Saturday, February 13, 2016

Portrait of Mrs. Louis C. Madeira IV by Walter Stuempfig, Jr.

Portrait of Mrs. Louis C. Medeira IV by Walter Stuempfig, Jr. 1914 - 1970

He was a local artist born in Germantown, Pennsylvania, which is just outside of Philadelphia.

By the look of the Dior gown, this painting dates to about 1948, combining Parisian chic with a Florentine style portrait.  It always amazes me how artists can capture fabric in paint, the rich folds, you feel that you could reach out and touch it.

I was so happy to be able to leave work early on Friday to pick up the TV.  I was exhausted it had been a mind bender of a week, all sorts of things to sort out.  I pulled myself together and arrived on time, said my thank you, had the photos taken.  It came into my mind as I left, that I was craving a Chai Latte from Starbucks, and it just happened that the road I took home went right past Barnes and Nobles a book shop where they have a Starbucks inside.  So I treated myself along with a cranberry shortbread and looked at a crochet magazine, while drinking my Chai, and it felt just right.

I left the TV in the SUV.  Mr. B. works in the evenings and I could not even stay awake to help him in with the TV and I was most surprised when I went down in the very early hours of the morning and saw the TV sitting in the sitting room.  Since Mr. B.  was up also making me a cup of tea, he decided for us to take the TV upstairs together and get it set up, which we did, or he did with a little help from me.  It does not seem too big, as the old TV although smaller had a much wider strip edge than this one does, so it looks good.  My Boy in Ithaca who bought the old TV said that it was nine years old, but I didn't remember it being that old.  It is not something we would have gone out and spent our money on, but is very nice for a gift.

Tuppy took a great interest in all the proceedings, even crawling into the empty box to have a good nose, cats are the funniest when anything new comes into the house or is rearranged.  She loves to sit on the radiator covers and look out the window, so I leaned over and looked out the window with her, the night light was reflecting off the frozen snow on the Simla Room roof, just beautiful sparkling away and you do not catch that in the day light.

Tonight we will watch a movie on our new TV.  Now I am looking out the window and it is a blustering, whirling snow squall, I'm not sure if it is here to stay or just passing through, it is down into the teens and twenties temperature wise.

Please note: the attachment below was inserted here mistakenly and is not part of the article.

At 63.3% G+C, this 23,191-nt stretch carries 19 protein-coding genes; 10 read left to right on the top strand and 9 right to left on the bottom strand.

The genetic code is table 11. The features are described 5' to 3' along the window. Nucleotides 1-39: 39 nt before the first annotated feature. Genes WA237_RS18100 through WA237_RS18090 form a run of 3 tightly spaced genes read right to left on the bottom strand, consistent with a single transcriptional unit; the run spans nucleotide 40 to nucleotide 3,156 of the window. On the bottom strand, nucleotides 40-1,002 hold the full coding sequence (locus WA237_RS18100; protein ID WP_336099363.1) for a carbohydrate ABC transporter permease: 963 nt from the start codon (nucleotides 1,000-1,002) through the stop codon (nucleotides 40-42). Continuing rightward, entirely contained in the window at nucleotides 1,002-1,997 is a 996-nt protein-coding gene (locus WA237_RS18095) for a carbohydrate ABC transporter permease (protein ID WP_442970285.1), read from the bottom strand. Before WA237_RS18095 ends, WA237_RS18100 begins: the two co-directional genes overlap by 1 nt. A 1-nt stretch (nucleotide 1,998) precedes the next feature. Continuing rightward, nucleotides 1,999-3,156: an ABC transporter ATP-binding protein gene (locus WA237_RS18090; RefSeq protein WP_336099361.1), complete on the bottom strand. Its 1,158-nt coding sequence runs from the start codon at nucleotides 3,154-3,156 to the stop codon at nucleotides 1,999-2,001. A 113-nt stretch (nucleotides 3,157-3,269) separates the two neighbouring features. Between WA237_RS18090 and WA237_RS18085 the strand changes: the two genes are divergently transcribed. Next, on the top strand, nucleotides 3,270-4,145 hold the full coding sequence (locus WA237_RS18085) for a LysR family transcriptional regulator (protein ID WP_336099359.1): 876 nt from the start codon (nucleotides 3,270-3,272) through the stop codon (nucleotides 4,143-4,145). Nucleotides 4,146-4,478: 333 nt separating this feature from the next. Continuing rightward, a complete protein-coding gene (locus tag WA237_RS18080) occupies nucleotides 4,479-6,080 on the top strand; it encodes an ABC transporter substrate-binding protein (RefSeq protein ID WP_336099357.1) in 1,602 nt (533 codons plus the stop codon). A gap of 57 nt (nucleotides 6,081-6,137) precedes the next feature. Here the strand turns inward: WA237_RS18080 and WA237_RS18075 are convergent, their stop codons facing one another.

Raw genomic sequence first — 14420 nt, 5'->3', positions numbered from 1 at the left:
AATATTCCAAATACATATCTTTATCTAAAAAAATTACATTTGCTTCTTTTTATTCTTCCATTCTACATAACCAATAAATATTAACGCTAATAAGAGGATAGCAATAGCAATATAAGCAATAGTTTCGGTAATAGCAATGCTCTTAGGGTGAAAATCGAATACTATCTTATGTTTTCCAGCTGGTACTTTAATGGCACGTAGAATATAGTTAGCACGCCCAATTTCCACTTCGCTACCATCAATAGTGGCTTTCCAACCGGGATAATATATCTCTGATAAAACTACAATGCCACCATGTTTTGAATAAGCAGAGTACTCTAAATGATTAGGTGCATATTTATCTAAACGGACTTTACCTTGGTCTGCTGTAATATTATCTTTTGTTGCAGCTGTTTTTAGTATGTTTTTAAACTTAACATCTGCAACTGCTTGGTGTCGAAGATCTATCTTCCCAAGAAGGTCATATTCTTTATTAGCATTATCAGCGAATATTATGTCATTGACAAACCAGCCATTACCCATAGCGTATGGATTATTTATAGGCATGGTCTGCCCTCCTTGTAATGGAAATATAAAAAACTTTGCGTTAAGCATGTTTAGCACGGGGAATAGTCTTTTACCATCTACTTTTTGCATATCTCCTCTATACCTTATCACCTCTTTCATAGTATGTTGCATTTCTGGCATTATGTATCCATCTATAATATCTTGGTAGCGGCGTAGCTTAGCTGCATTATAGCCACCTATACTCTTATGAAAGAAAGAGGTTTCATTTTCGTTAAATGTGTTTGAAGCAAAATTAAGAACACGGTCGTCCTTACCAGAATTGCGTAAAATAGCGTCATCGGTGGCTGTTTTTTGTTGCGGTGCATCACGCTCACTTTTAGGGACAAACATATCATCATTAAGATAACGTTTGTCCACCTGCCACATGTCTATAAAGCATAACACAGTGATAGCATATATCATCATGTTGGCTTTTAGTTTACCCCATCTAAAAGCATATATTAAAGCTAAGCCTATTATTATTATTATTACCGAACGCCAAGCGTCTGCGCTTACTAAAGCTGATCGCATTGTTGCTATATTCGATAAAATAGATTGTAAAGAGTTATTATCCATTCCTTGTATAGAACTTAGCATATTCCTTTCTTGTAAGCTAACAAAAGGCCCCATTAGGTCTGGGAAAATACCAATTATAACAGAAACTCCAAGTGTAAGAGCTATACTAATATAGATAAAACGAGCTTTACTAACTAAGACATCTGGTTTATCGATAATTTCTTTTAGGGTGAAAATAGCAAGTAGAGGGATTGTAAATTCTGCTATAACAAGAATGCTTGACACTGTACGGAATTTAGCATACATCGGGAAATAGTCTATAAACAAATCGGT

I am reading The Shepherd's Life by James Rebanks, it was at my local library and I recognized it immediately as being the book I had listened to on BBC radio.  It is so interesting and I feel akin because my great grandfather was a shepherd on the Dorset downs, and my grandfather came from Somerset and almost always managed a farm and eventually had his own small holding.  I wish he was still around to talk with, what he knew about growing things was amazing.

The Shepherd's Life is about sheep farming in the Lake District of Northern England, the area of Beatrix Potter and Wordsworth.  His family have been there for probably over a thousand years.  The upper fells are Common Land, this goes back to ancient feudal times and is probably hard for an outsider to understand; but I do because where I lived as a child in Hertfordshire, it was in the village of Albury and in that village of Albury was an area called Patmore Heath.  We owned an old cottage on the edge of the heath.  Geologically the heath was totally different to the surrounding farm land and Common rights to graze animals on the heath went with the ownership of the older properties around the heath, but had to be registered legally and I remember my parents paying a fee through a solicitor to keep these rights with the cottage.  So the land is not owned by anyone but is for the commoner for grazing rights.

A couple of years back I went to visit the area and our old next door neighbors still live there, I spoke with their son now grown up and he said that his father had to fight tooth and nail to stop a property developer from coming in and building on the Common land, this is so wrong.  These rights go back to the Domesday Book, and how someone should finagle things to try and take something like this is beyond me.  Just the fauna and flora of the heath is so different and such a tiny pocket in the South East part of England.  This area although in the country is only forty miles from London, so a very sort after, property prices are over the top.



  1. That is a beautiful picture. Hope you have a good weekend and manage to rest. The snow sounds so pretty. I never heard the Shepherd's Life on the radio but it has been referred to in a few country programs. There isn't much real countryside left now. It is mainly commuters and holiday homes. Only rich people can afford the house prices in many of these villages now.

  2. You mention these places with such ease: the Lake District, the upper fells, Patmore Heath—places I wandered on my visits to England in the late 1950s and early 1960s. I was so young, and I didn't realize I would never see these beautiful scenes again. I was mad about everything to do with that area, the authors, the beauty, the moody moors. Thanks for bringing all this back to me!

    1. I am so glad you enjoyed my post, and appreciate your comments.


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